3. I am crossing my fingers, hoping the outcomes will be positive. Part of me has my heart sinking as some of these countries, namely Egypt might have the same fate as Iran 1979. The Muslim Brotherhood has been rearing its’ head for a long time and the organization is getting worse. Case in point, the reason they think Mubarak was so bad is all th influences of the west. Sorry to be so negative, but there was a war without a concret plan. Perhaps, a lot of fighting along sectarian lines will ensue.
    Now on the other hand, the fights in ME are counter to the riots in the 1950s and 1960s and so on. The younger generation want more of democracy, more reform and more modernarity, unllike generation before, that generation, breaking away from post-colonialism and redefining themselves.
    A suggested reading by the way is Jihad Childen by Jared Cohen. In essense, the young people in region want more democracy but it is bitter fight against the older more authoriatarian generation.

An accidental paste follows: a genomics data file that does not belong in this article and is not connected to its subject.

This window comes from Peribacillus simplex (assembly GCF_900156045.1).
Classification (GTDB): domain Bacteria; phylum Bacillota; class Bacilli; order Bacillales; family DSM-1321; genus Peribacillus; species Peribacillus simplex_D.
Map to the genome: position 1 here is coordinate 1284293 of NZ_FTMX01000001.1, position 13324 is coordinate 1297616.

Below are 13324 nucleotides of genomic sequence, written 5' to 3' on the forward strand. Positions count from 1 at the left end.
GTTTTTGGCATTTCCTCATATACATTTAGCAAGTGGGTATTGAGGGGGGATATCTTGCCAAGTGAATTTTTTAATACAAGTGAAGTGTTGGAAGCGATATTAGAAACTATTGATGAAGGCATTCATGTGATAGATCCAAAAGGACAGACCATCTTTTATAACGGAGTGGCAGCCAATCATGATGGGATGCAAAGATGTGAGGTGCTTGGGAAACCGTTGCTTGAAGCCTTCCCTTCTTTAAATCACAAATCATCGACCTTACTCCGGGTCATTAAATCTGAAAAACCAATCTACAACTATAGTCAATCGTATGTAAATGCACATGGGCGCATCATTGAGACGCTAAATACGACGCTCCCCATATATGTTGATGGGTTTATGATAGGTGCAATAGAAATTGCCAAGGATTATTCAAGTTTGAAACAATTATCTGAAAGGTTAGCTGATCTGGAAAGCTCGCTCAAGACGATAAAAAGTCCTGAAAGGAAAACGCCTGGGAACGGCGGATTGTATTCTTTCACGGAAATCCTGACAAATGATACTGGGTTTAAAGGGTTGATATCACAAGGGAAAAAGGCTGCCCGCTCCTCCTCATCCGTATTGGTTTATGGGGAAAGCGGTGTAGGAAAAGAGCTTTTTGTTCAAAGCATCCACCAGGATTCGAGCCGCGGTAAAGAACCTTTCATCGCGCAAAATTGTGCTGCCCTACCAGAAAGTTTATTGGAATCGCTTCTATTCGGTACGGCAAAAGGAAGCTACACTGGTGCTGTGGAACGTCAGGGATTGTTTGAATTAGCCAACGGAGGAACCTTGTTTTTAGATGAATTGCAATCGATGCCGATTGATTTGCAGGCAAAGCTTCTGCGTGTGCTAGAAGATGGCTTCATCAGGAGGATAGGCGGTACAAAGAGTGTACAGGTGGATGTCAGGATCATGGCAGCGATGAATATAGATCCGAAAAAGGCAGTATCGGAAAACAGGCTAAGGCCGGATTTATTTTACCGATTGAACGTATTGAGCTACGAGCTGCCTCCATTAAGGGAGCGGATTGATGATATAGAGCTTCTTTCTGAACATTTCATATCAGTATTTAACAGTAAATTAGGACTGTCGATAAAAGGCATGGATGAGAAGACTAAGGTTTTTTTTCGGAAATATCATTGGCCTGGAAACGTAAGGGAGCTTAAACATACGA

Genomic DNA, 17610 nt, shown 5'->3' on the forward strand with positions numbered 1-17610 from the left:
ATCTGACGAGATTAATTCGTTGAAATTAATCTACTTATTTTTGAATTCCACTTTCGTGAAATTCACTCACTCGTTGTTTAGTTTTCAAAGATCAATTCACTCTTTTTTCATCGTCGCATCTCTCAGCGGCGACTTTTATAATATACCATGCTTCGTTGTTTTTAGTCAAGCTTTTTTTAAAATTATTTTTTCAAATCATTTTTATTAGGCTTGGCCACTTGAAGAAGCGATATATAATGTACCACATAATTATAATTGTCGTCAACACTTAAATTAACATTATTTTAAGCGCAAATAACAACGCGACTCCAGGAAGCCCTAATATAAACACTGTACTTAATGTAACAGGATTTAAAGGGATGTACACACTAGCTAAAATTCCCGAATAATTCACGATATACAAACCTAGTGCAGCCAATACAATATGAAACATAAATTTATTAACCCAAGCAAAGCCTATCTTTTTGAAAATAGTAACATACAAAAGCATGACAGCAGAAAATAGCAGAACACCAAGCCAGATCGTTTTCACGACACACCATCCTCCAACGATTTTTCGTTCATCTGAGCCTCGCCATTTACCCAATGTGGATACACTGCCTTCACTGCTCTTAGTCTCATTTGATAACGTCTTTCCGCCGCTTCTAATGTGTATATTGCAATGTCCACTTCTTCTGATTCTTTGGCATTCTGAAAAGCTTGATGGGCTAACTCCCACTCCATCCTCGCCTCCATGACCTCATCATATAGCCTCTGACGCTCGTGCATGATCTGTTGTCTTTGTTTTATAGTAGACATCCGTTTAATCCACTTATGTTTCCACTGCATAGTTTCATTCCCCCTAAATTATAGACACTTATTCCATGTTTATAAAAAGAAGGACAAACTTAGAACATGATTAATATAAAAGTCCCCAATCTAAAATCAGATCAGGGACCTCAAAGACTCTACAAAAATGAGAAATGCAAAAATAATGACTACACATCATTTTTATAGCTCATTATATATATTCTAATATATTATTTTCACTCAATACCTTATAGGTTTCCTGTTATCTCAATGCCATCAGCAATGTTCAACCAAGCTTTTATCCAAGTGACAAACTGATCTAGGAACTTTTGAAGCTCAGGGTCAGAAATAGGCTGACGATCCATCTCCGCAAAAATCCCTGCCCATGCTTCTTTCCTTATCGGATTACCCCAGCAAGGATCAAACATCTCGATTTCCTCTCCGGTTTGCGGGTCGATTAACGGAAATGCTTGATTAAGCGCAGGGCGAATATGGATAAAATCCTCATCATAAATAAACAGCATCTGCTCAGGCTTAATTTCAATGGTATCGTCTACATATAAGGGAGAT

4. Jacey, I read “Children of Jihad” last year and enjoyed it!

  5. Changes will be sure, but what i can’t foresee is how the countries will finally settle down after the uprisings. Tunisia- still in Army control, will have to wait and see if the promised elections would come. Egypt- The Muslim Brotherhood’s tight grip- will it earn a victory in polls? Can’t say. Libya- full fledged civil war probably closed by US intervention to save the innocent civilians. Jordan- more reforms expected. Saudi Arabia- would follow suit. And the best of all your questions- oil price, that i expect to hit 220US$ per barrel:( Ouch….a real pinch in our pockets expected…

  6. Here’s what I’m seeing in my little crystal ball?

    The mostly-Western wishes for American-style democracy will go unanswered in the Middle East.